Tag Archives: multiple exposures

Harry Callahan | The Street

I was pretty excited to see that a photographic exhibition on Harry Callahan’s work was scheduled for the Vancouver Art Gallery (VAG) at the beginning of the year and doubly so when I received my course materials for Identity and Place and saw that he was one of the referenced photographers to study in Part 2. This is definitely a first for me.

I did take photographs in the gallery, but due to the strong lighting there was just too much reflection, so I bought the exhibition catalogue and make the photographs from there, so please excuse my wonky perspective lines. I have straightened them out as far as I can in LightRoom.

The exhibition at the VAG is quite extensive. The VAG acquired almost 600 Callahan photographs through the generosity of the Rossy Family Foundation in 2013 and the collection is representative of the full chronology of Callahan’s career and themes that he worked on, from nature studies to portraits of his wife and daughter, to street photography in the cities of Chicago, Detroit, Providence and Cairo. The actual exhibition features more than 120 photographs of urban environment, beginning with his multi-exposure images in the 1940s and concludes with the multi-panel images of Peachtree Street in Atlanta made in the 1980s and 1990s.

From the Peachtree series | 1987-90 by Harry Callahan
From the Peachtree series | 1987-90 by Harry Callahan

Callahan did not adhere to the idea of previsualization that Adams and the Group f/64 advocated at that time and his ideas of self-expression were contrary to the idea of merging functionality with aesthetics as projected by Moholy-Nagy as well. Throughout his career he used experimental techniques.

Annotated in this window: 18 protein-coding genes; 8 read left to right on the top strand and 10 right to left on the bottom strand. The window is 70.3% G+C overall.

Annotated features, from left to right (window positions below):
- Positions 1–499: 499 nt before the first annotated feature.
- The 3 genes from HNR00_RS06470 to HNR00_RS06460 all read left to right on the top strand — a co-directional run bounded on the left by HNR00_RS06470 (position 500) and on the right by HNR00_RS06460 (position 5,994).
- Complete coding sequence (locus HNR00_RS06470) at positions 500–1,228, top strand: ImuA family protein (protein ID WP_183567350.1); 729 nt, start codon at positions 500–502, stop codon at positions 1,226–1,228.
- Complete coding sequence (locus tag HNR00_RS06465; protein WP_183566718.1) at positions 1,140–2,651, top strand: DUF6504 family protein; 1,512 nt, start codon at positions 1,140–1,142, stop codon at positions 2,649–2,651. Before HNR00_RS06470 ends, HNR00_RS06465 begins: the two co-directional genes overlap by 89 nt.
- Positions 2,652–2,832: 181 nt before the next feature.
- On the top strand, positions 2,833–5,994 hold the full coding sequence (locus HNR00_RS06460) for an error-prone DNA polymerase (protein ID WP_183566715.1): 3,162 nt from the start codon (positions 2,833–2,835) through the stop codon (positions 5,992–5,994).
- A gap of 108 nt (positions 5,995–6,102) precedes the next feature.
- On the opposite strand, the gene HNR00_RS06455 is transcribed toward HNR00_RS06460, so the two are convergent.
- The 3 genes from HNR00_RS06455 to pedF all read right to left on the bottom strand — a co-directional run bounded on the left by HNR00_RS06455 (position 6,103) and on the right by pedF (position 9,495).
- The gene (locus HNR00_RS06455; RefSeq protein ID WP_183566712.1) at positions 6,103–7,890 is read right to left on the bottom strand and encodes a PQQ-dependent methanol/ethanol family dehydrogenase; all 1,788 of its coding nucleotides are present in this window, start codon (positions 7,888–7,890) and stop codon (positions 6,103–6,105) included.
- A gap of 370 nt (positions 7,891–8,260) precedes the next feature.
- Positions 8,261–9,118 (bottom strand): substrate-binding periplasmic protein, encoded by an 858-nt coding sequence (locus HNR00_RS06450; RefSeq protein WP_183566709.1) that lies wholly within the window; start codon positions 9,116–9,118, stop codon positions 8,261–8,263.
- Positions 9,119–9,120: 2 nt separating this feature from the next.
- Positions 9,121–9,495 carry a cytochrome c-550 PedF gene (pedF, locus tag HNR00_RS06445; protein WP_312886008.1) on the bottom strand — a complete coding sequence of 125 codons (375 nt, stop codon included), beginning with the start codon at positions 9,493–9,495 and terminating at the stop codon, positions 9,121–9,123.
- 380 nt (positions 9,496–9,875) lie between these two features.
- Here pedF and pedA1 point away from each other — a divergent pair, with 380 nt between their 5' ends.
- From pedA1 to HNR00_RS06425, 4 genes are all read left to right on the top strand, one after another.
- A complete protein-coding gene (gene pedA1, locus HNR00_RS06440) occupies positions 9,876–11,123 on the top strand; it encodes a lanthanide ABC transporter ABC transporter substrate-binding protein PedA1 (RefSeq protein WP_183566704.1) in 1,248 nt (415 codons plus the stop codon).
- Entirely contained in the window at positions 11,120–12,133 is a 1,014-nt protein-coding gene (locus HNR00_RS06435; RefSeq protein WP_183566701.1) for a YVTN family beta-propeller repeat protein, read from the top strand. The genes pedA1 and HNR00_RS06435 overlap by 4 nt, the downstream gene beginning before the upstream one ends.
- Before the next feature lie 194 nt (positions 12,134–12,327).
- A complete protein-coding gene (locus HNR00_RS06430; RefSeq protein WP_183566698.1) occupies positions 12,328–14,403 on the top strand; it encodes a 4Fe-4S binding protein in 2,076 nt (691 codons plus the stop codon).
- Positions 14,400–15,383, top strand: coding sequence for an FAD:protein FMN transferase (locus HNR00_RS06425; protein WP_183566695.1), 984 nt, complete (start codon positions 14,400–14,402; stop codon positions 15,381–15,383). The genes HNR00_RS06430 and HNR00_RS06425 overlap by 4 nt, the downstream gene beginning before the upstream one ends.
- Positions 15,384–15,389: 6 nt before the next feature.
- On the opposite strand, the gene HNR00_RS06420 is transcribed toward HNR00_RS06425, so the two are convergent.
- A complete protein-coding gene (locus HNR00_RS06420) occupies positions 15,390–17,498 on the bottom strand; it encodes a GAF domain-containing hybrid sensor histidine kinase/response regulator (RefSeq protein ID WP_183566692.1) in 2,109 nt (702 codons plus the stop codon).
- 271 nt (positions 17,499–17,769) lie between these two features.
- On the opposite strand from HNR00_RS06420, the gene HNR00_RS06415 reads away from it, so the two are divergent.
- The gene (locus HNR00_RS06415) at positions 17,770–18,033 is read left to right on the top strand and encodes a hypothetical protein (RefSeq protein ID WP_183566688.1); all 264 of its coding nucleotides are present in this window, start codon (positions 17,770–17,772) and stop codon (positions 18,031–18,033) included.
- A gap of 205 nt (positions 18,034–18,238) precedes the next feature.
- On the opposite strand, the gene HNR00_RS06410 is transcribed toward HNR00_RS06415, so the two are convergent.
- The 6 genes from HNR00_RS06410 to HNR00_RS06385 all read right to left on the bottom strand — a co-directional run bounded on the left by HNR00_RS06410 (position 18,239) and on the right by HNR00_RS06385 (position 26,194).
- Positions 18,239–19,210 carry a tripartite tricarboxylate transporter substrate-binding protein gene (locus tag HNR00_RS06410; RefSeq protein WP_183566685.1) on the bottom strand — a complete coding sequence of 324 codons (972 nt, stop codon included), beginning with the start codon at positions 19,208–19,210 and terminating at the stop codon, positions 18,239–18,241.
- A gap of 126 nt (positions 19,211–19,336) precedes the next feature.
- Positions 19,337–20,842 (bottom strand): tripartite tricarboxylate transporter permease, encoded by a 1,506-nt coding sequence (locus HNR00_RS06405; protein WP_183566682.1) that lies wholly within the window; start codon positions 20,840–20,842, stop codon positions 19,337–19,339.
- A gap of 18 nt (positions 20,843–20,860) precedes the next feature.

Detroit | 1943 by Harry Callahan
Detroit | 1943 by Harry Callahan

The above image of Detroit is a multiple exposure using eight or more frames to create an intricate layered image of the city life. To me it represents the chaos, hustle and bustle of the streets in a large city. The image is filled with details, no one specific point to lock focus on, compelling the viewer to scan the image in all directions, almost as if one is trying to cross a busy street. Diagonal lines abound in this image lending credence to the movement that is happening in the various layers.

… the dynamism of the picture’s formal structure, which seems to sweep the viewer along with the crowd, counters the profound sense of alienation embodied in most of Callahan’s later images of urban space.

Grant Arnold (2016: 14)

The exhibition catalogue describes this image as having a “gloomy tonality” (p.14) and while I can see that the overall middle gray tone might appear gloomy, I find myself very intrigued by this image. It almost has a Dickensian feel to it and scenes of the workhouse and child labour spring to mind. I suppose that is rather gloomy! Yet still I feel the need to peel away the individual layers to see more.

Callahan’s series of women’s faces on the street were made using a telephoto lens and the women were all unaware of their portraits being taken.  No background details are visible. There is a sense of intrusion into their private lives in all these images. We see glimpses of women lost in thought, frowning in pain, tired and chatting to an unseen companion, isolated in the city life.  The compositions are so tight that the tops of their heads are cut off or their mouth and chin. So close that we are forced to look at the individual features of each woman’s face, thereby putting us in an intimate posture with the women. Nevertheless, the viewer is left asking the question – who are these women and what is their story. Callahan leaves the answer to that question to us.